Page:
A few weeks back I took an all-day seminar with Don Dillman, “How Visual Design and Layout Influence Responses to Questionairres.” It was a great course and I definitely recommend taking the opportunity to do anything similar with Dillman or Odum if the opportunity presents itself.
In addition to some great walk-throughs on the power of design to elicit greater rates of survey response, and the importance of harmonizing design elements across multiple modes in survey designs (i.e., web, mail, phone), Dillman also made a pretty shocking (even to him!) point about what his latest research showed: namely, that mail surveys are (still?again?) the best method:
Postal delivery sequence file (DSF) provides all residential addresses and may now be our best household address frame.
When you give this a minute to think, it’s not all that outlandish. Despite huge increases in Internet connectivity – even among older and rural populations – it remains far from universal, and any given channel online (e-mail, SNS) is only going to present a relatively small and self-selecting share of the population. Further, there’s no centralized database of “online users”, and those with the biggest files (Facebook, MySpace, Google, Yahoo! and Microsoft) sure aren’t giving you access to them, Mr./Ms. Academic Researcher. Landline use continues to decline and cell-phone-only-households, with the protection of the Federal Do Not Call Registry, continue to move into a patchwork non-contactable space.
But nearly everyone still has a street address, and even if it’s not always correlated reliably with a person-name, it’s the best way to reach the biggest and most generalizable share of the population. So in a world where more and more of our interactions and identity are moving online and mobile, to spaces where we increasingly control access, how can researchers hope to build generalizable samples of the population?
Let’s step back for a minute and talk about the U.S. in five years. Just as most of the population now has a cell phone, most of the population will have a smart phone/iPhone-like device that will handle voice communications, e-mail, SNS, microblogging, etc. [A point for future discussion is just what this will do to the differential effects of media channel as observed in the media effects literature] It will be the pivot point for all of our communications and personal identity information – we’ll increasingly be using it as an identity storage and verification device for airport check-in, payment and receipt of payment, and a half-dozen other things that now seem outlandish and will soon seem mundane. It’ll be how we carry who we are, and how we tell others about that, for any manner of transactions and interactions.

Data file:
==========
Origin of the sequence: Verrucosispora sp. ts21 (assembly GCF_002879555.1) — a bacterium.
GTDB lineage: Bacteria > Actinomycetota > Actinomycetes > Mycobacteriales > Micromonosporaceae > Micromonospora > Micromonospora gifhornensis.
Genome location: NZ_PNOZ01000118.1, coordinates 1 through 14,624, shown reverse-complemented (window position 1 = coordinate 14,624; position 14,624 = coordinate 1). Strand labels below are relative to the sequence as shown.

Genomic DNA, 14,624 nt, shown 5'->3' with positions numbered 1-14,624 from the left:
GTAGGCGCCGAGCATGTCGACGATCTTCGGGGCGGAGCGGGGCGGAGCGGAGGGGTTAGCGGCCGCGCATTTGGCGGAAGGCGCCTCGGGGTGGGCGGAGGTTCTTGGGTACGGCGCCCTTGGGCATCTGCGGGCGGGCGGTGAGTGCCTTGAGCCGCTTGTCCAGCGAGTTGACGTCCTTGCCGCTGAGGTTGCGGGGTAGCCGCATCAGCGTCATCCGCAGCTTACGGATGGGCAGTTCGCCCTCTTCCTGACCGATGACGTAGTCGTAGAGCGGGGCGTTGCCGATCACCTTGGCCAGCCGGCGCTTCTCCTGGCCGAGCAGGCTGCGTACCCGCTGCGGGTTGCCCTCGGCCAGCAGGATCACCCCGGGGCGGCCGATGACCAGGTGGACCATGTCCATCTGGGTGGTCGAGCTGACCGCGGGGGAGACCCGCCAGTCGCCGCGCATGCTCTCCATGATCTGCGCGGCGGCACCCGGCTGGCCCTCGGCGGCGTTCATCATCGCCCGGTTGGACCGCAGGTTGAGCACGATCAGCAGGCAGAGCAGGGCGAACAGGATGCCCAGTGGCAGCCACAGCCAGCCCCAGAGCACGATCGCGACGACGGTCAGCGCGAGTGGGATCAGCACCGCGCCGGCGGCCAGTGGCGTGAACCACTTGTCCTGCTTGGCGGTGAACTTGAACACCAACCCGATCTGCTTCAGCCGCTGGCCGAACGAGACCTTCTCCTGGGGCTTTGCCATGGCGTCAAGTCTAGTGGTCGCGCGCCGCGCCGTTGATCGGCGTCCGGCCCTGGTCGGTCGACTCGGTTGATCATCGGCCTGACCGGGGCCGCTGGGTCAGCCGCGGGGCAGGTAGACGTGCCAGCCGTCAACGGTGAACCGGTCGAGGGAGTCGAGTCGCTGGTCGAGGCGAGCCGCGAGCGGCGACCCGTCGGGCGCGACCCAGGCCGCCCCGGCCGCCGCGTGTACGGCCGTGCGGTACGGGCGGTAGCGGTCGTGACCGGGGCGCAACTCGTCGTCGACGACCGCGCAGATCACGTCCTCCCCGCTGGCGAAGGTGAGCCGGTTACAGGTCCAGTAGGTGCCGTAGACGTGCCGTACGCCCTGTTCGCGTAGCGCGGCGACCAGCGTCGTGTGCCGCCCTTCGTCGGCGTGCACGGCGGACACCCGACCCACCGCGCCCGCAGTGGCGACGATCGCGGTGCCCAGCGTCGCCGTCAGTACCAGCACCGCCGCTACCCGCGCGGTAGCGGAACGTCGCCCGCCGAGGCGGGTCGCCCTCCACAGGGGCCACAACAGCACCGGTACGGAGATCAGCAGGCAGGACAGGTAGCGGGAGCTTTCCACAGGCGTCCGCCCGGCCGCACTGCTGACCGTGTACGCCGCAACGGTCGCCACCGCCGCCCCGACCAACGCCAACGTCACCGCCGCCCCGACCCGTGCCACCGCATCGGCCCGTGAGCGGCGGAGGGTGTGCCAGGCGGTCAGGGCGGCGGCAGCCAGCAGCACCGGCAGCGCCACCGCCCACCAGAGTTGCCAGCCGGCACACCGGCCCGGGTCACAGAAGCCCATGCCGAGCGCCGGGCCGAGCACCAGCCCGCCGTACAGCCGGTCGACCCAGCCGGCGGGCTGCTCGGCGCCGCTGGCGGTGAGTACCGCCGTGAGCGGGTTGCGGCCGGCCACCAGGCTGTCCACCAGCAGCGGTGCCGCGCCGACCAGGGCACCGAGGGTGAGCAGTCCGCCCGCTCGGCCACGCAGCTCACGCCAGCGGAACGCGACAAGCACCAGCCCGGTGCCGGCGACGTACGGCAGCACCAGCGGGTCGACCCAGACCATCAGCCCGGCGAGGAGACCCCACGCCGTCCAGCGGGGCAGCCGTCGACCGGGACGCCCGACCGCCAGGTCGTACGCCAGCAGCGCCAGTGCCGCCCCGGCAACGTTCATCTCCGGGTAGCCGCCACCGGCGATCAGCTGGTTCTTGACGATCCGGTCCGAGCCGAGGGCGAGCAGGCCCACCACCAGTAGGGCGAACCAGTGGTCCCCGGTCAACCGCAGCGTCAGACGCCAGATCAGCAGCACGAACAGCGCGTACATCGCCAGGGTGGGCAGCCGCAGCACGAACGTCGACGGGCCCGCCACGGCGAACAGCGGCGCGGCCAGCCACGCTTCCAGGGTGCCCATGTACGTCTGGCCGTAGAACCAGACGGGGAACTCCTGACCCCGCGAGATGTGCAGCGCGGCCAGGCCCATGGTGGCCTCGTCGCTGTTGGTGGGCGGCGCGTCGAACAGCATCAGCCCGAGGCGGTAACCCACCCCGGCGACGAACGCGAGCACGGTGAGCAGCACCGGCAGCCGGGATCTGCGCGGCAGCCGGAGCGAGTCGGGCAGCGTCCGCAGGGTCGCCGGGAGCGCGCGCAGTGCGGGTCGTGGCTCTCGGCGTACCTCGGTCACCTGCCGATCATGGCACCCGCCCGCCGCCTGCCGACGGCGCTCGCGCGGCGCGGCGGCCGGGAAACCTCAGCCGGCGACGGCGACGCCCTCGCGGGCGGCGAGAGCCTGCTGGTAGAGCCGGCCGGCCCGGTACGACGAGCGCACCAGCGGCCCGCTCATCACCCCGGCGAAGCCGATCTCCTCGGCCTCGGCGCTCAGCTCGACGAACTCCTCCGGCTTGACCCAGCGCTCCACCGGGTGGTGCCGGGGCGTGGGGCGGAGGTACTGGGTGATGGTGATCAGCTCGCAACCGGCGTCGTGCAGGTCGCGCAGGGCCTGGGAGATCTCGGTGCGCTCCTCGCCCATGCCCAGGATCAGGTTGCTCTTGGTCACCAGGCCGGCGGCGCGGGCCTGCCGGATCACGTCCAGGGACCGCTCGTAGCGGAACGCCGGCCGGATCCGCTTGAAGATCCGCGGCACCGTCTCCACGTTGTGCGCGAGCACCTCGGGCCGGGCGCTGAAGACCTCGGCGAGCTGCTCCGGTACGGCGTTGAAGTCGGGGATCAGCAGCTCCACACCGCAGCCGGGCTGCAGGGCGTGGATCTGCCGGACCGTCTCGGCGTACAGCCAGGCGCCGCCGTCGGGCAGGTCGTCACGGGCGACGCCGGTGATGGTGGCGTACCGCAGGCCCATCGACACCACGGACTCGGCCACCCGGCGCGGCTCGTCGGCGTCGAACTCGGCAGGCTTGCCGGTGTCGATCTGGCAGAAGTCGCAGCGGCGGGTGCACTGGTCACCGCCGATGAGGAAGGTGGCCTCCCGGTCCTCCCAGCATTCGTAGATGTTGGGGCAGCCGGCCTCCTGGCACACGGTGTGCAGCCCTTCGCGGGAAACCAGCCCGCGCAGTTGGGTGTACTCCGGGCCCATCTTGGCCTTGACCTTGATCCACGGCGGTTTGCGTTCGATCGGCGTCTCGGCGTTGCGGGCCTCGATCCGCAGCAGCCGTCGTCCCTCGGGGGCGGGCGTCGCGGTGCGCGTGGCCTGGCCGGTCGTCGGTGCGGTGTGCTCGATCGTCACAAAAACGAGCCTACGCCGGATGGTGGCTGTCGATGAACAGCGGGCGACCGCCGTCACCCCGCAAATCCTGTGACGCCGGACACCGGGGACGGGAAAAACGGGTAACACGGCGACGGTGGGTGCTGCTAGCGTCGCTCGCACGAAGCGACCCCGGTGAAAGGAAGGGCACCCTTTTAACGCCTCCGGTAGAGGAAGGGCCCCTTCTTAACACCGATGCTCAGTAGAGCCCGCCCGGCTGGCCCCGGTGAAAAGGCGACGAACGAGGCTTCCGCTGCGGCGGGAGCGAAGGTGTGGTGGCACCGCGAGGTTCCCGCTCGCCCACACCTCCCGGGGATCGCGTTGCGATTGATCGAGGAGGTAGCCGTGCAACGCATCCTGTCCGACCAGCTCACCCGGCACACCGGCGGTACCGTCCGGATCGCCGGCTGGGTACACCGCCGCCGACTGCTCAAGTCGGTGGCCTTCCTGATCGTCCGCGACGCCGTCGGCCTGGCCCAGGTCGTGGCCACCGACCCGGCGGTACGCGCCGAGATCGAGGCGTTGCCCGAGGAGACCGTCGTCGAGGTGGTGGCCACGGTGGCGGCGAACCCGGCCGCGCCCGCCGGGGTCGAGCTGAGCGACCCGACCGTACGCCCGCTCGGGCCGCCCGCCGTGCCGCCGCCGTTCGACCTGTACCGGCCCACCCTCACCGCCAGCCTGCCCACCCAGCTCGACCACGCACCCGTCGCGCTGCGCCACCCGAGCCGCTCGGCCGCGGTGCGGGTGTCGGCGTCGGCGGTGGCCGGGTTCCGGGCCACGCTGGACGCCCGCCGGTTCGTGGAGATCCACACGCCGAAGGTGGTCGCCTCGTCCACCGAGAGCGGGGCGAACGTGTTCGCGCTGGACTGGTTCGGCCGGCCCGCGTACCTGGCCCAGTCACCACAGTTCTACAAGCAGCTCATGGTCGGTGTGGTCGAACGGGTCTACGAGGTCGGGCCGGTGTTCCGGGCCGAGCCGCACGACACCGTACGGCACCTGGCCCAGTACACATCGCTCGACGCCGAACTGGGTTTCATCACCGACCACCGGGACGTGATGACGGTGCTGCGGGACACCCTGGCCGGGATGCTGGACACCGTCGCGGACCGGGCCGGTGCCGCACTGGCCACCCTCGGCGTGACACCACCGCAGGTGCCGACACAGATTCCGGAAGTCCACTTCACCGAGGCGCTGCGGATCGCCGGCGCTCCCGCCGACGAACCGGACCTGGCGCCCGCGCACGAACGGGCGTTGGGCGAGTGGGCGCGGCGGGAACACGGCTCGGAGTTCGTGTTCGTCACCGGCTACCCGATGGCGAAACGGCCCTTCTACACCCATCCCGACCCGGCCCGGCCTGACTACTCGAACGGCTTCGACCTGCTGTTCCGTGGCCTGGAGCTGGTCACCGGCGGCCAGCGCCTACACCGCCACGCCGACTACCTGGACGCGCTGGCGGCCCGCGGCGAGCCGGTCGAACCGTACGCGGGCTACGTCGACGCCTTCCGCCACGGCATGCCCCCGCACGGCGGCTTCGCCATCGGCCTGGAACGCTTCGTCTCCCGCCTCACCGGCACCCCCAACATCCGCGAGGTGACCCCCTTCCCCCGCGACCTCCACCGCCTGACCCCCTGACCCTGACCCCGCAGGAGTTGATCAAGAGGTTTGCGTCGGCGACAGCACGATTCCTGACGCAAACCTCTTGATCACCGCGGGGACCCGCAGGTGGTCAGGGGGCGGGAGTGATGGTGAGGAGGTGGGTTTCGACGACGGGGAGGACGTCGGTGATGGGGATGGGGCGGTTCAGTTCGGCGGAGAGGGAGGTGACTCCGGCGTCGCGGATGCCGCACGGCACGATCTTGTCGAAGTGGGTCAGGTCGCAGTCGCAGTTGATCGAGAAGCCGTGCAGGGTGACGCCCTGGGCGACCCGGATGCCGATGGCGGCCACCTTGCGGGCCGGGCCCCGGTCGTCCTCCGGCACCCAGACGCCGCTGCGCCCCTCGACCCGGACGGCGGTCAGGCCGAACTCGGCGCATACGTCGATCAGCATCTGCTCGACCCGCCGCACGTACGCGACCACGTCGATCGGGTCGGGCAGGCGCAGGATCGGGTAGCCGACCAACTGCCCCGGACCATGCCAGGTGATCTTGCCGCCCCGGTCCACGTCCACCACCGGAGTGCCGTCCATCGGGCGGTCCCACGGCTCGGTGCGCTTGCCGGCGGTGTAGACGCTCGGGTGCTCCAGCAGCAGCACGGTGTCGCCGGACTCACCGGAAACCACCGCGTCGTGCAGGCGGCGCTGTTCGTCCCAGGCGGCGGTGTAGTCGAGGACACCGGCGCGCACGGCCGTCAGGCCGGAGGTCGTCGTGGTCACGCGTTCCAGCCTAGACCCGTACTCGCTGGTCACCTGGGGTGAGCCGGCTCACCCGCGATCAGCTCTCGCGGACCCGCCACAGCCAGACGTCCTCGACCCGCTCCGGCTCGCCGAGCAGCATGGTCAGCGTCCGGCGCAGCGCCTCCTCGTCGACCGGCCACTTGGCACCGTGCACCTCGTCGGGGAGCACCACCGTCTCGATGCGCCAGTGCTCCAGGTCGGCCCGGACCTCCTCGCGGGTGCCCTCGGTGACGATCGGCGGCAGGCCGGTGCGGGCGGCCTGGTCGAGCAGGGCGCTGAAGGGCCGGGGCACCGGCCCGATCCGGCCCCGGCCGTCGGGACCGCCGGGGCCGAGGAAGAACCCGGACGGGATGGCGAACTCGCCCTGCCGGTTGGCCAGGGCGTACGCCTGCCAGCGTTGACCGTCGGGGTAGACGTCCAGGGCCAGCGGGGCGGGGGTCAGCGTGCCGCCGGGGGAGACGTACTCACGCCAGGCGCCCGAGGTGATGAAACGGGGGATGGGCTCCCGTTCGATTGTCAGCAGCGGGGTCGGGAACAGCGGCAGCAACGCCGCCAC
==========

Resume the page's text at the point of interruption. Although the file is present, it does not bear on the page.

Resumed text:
But that identity will also be floating, a bit. There’ll be several big databases – the mobile companies, Apple, Google, Facebook, etc. – but, again, they won’t be distributing Yellow Pages. Your identity will be relational and transactional and contingent but always subject to change and shift depending on your satisfaction with service provided. Which is good, but presents an increasing challenge to anyone who wants to find some kind of “everyone” (e.g., Census takers, public opinion researchers, etc.). What’s needed is a tether, that also is contingent and user-controlled, but is based on a stable hook.
The DSF can provide that hook. Most people will continue to have a street address – indeed, even the homeless can provide some manner of address that would interface with the DSF – even as the majority of their communications are mediated through shifting electronic interface. A user-controlled and -verified system of tying your various communication methods – contingently – to a physical address could allow users the ability to better control access to all manner of modes of communication and contact. Physical address and solicitation could become tokens that would then be entered into whatever other interface you wished (Amazon for deliveries, Gallup for polls, IRS.gov for taxes), allowing the third-party only what permissions you desired but also providing the verification layer that you are indeed [a person]. Of course this would raise all sorts of new issues about interface and self-report data, but given Dillman’s very promising results – >50% response rates to online surveys via mail solicitation (and >70% via mail) – this is certainly worth thinking about more extensively.